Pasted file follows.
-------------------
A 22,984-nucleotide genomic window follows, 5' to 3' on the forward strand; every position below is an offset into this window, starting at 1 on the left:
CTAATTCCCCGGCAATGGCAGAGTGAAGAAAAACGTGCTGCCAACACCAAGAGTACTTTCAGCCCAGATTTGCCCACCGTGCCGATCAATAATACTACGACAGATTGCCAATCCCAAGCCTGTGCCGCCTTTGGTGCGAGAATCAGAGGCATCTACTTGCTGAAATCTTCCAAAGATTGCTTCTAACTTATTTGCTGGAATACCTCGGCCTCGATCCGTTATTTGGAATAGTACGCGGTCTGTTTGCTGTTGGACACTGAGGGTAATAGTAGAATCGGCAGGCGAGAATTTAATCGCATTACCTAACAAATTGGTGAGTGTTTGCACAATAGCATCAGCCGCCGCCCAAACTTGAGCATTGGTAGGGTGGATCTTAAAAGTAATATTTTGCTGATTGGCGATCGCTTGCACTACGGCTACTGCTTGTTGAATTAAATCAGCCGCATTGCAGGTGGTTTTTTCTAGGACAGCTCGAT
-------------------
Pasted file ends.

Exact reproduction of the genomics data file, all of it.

A 22,984-nucleotide genomic window follows, 5' to 3' on the forward strand; every position below is an offset into this window, starting at 1 on the left:
CTAATTCCCCGGCAATGGCAGAGTGAAGAAAAACGTGCTGCCAACACCAAGAGTACTTTCAGCCCAGATTTGCCCACCGTGCCGATCAATAATACTACGACAGATTGCCAATCCCAAGCCTGTGCCGCCTTTGGTGCGAGAATCAGAGGCATCTACTTGCTGAAATCTTCCAAAGATTGCTTCTAACTTATTTGCTGGAATACCTCGGCCTCGATCCGTTATTTGGAATAGTACGCGGTCTGTTTGCTGTTGGACACTGAGGGTAATAGTAGAATCGGCAGGCGAGAATTTAATCGCATTACCTAACAAATTGGTGAGTGTTTGCACAATAGCATCAGCCGCCGCCCAAACTTGAGCATTGGTAGGGTGGATCTTAAAAGTAATATTTTGCTGATTGGCGATCGCTTGCACTACGGCTACTGCTTGTTGAATTAAATCAGCCGCATTGCAGGTGGTTTTTTCTAGGACAGCTCGAT